City of Boston, “Imagine All the People: Chinese in Boston”

City of Boston, “Imagine All the People: Chinese in Boston”

New Bostonians Series, 2016. From the report: “The migration of Chinese individuals to Boston goes back over 100 years to the late 1800s when the first Chinese residents settled in what is now known as Boston’s Chinatown, centered on Beach Street and bordered by the Boston Common, Downtown Crossing, the South End and the Massachusetts Turnpike. Chinese immigrants who first settled in the area came from California, which had long been a popular destination for Chinese immigrants. Most came to Boston to flee anti-Chinese sentiment in California.

City of Boston, “Imagine all the people: Haitian immigrants in Boston”

City of Boston, “Imagine all the people: Haitian immigrants in Boston”

New Bostonians Series, 2009. From the article: The origin of the Haitian community in Massachusetts goes back to the late 1950s and the early 1960s when some Haitians fled the dictatorial regime of Franois Duvalier (Papa Doc). Massachusetts has the third largest Haitian community in the United States, after Florida and New York. According to the 2007 Census Bureau…there are an estimated 41,000 Haitians living in Massachusetts today. Boston’s Haitian-born immigrants settled in various parts of Boston, with the highest concentrations in Mattapan, along Blue Hill Avenue, as well as Roxbury, Dorchester, and Hyde Park.

A Portrait of New England’s Immigrants​

A Portrait of New England’s Immigrants

Antoniya Owens, “A Portrait of New England’s Immigrants,” New England Public Policy Center Research Reports, 2008. “This research report uses the most recent available data to construct a detailed demographic, labor, and socioeconomic portrait of New England’s immigrants. It is the latest in a series of publications from the Center on the movement of people into and out of our region.”

Who are New England Immigrants

Who are New England Immigrants

Mamie Marcus and Ricardo Borgos, “Who are New England Immigrants,” Federal Reserve Bank of Boston, Fall 2004. From the report: “Given the relative size of the region’s immigrant population, it is an understandable omission—less than 5 percent of the 31 million foreign-born persons in the United States live in the six New England states. But for New Englanders, these 1.4 million immigrants make up nearly 10 percent of the population, and they significantly shape the region’s economy, culture, and character.”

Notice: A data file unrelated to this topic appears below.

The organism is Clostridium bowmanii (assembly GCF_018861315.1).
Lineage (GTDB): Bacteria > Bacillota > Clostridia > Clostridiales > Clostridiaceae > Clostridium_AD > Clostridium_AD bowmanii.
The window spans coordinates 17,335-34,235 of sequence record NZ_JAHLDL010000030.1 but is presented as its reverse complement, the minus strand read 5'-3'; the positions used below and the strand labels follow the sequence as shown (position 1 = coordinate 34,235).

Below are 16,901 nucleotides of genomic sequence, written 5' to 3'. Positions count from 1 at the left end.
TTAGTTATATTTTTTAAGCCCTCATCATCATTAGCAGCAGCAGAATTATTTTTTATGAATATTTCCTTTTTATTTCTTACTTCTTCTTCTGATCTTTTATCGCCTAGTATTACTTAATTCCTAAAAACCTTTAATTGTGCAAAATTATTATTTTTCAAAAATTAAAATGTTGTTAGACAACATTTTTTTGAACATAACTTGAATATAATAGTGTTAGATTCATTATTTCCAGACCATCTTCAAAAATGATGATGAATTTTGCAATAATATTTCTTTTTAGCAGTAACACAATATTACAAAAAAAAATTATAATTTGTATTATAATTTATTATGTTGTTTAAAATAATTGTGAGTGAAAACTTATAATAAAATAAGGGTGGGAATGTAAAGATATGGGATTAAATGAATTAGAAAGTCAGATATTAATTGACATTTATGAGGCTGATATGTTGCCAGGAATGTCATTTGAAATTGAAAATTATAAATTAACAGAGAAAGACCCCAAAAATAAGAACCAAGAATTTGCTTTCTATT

Maine Center for Economic Policy, “The Growing Latin American Influence: Opportunities for Maine’s Economy”


Maine Center for Economic Policy, “The Growing Latin American Influence:
Opportunities for Maine’s Economy”

The face of Maine is changing. Maine and Vermont still remain the whitest states in the nation. However, the number of foreign-born people living in Maine rose 6% between 2006 to 2007, while the immigrant population nationwide grew by just 1.4%… Immigrants contribute to the Maine economy in multiple ways; by paying taxes, filling job vacancies, starting new businesses, harvesting crops, participating in civic activities, consuming goods and services, and revitalizing communities.


Open Link

The Contributions of New Americans in Maine

The Contributions of New Americans in Maine

New American Economy Report, “The Contributions of New Americans in Maine,” August 2016. “Today Maine is home to roughly 49,000 immigrants. These new Americans play outsize roles as everything from food service managers to computer programmers. For many business owners, such immigrant workers have been a vital reason why their businesses have been able to thrive in recent years.”

The Hamilton Project: “A Dozen Facts About Immigration”

The Hamilton Project: “A Dozen Facts About Immigration”

“The United States has been shaped by successive waves of immigration from the arrival of the first colonists through the present day. Immigration has wide-ranging impacts on society and culture, and its economic effects are no less substantial. By changing population levels and population growth, immigration augments both supply and demand in the economy. Immigrants are more likely to work (and to be working-age); they also tend to hold different occupations and educational degrees than natives. By the second generation (the native-born children of immigrants), though, the economic outcomes of immigrant communities exhibit striking convergence toward those of native communities.